Bonfiglio & Bread: Chef Gaby Gulielmetti – ramp butter puff pastry pigs in a blanket with ramp relish

Ca’Mea: Chef Timothy Storrs – grilled ramp polenta with a goat cheese and ramp pesto tapanade with Hudson Valley Foie Gras smoked duck

The Farm on Adderley: Chef Tom Kearney – country terrine with pickled ramps on a buckwheat crisp

Fresh Company: Chef Shelley Boris – bluefish with creme fraiche, beets, ramp, and crispy duck skin

custard-ramp-fest

Gallow Green: Chef R.L. King – ramp and goat cheese custard, Carolina rice, and ramp-walnut pesto

Gigi Hudson Valley: Chefs Wilson Costa & Lauren Pensiero – savory tart with ramp pesto, pickled ramps and Parmigiano

Helsinki Hudson: Chef Hugh Horner – grilled ramps folded with Anson Mills grits with Rawson Brook Farm goat cheese topped with smoked tomato aioli

Lucas Confectionary: Chef Mike Rock – fava bean and ramp hummus with rhubarb/ramp confiture

Market Street: Chef Gianni Scappin – salmon tartar with ramp pesto and crostini

oyster-ramp-fest

Mary’s Fish Camp: Chef Mary Redding – Island Creek Oysters with a charred ramp and blush wine mignonette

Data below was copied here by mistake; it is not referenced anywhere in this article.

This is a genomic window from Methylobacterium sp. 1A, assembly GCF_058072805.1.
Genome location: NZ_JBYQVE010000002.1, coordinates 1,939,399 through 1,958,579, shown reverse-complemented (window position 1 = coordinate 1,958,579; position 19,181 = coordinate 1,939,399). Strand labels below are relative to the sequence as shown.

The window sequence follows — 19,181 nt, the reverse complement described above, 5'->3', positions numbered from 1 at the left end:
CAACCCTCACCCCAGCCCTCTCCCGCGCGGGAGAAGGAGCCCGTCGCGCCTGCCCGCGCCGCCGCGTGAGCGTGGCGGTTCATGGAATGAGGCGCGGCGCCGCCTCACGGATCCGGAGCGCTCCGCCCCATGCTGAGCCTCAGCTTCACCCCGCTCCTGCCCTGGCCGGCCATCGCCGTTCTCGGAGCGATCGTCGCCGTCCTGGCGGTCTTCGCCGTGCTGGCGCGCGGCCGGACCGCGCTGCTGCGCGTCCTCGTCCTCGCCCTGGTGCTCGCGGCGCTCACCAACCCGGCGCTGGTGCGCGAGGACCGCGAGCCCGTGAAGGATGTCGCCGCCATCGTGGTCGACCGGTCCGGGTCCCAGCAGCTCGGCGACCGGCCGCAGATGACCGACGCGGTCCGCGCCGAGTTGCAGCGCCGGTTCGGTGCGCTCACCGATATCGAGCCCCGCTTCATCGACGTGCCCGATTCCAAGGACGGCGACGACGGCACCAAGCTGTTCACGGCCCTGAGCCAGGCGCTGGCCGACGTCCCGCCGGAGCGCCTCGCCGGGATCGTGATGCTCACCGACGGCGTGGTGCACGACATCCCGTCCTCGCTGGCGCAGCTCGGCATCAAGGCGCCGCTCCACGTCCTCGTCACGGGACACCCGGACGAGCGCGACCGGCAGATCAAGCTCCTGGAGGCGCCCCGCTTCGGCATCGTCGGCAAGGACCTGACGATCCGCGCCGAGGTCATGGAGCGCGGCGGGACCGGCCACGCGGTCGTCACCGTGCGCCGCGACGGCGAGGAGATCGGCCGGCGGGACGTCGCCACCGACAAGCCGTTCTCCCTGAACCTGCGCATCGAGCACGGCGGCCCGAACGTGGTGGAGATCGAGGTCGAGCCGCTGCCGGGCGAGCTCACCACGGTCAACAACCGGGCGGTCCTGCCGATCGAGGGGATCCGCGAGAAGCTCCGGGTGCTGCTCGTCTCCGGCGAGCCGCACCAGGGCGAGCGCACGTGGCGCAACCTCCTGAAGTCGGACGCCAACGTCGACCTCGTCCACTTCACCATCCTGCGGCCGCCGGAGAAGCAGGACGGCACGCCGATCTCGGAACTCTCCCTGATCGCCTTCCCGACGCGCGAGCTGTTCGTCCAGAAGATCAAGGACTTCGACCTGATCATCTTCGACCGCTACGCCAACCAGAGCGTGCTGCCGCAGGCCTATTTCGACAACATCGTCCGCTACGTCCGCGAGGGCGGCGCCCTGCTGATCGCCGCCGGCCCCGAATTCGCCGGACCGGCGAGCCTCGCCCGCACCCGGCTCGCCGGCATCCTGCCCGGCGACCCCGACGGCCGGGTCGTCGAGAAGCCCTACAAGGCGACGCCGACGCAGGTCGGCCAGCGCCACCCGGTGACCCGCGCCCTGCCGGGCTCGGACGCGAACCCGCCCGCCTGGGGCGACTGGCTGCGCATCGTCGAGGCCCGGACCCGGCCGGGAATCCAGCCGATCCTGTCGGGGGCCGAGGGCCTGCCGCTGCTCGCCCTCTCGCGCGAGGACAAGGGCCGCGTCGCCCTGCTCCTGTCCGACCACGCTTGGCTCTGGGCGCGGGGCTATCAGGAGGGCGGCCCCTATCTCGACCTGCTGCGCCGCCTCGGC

Route 7 Grill: Chef Christophe Jalbert – baby quiche with ramps, local eggs, and Von Trapp oma cheese

Speedy Romeo: Chef Justin Bazdarich – fresh mozzarella, grilled ramp salsa verde, grilled asparagus, and portabella, lavender, lemon preserve

BRT-ramp-fest

Swoon Kitchen Bar: Chef Ryan McLaughlin – house-cured bacon, tomato confit, ramp mayo, and sauteed ramps on a challa roll

whole-foods-ice-cream-biscuits-ramp-fest-2014

Whole Foods – Adirondack Ice Cream on a ramp biscuit (we weren’t sure about the syrup, but think it was a rhubarb/strawberry)

The Infield

Getting our hands on some Cheerwine was one of the best thing to happen to us recently (we know, lame, but we’re easy to please). This North Carolina nectar is enjoyed all over the south and, thankfully, is carried by Court Street Grocers. It’s cherry flavor evokes memories of ordering a Shirley Temple as a kid, which can now be enjoyed with more adult additions. With the Derby coming this weekend you’ve probably had your fill of mint julep variations, so we decided to make a simple, straightforward cocktail for the drinking class. Dubbed ‘The Infield’ (because we all know that’s where the real party is) this simple two ingredient tippler has quickly become a staple at Red and Brown HQ.

the-infield

The Infield
Serves 1

1 1/2 ounces bourbon
6 ounces Cheerwine

In whatever glass you fancy add some ice (we prefer larger cubes so the drink doesn’t dilute as quickly), the bourbon, and the Cheerwine. Stir gently, sip, and cross your fingers for a trifecta.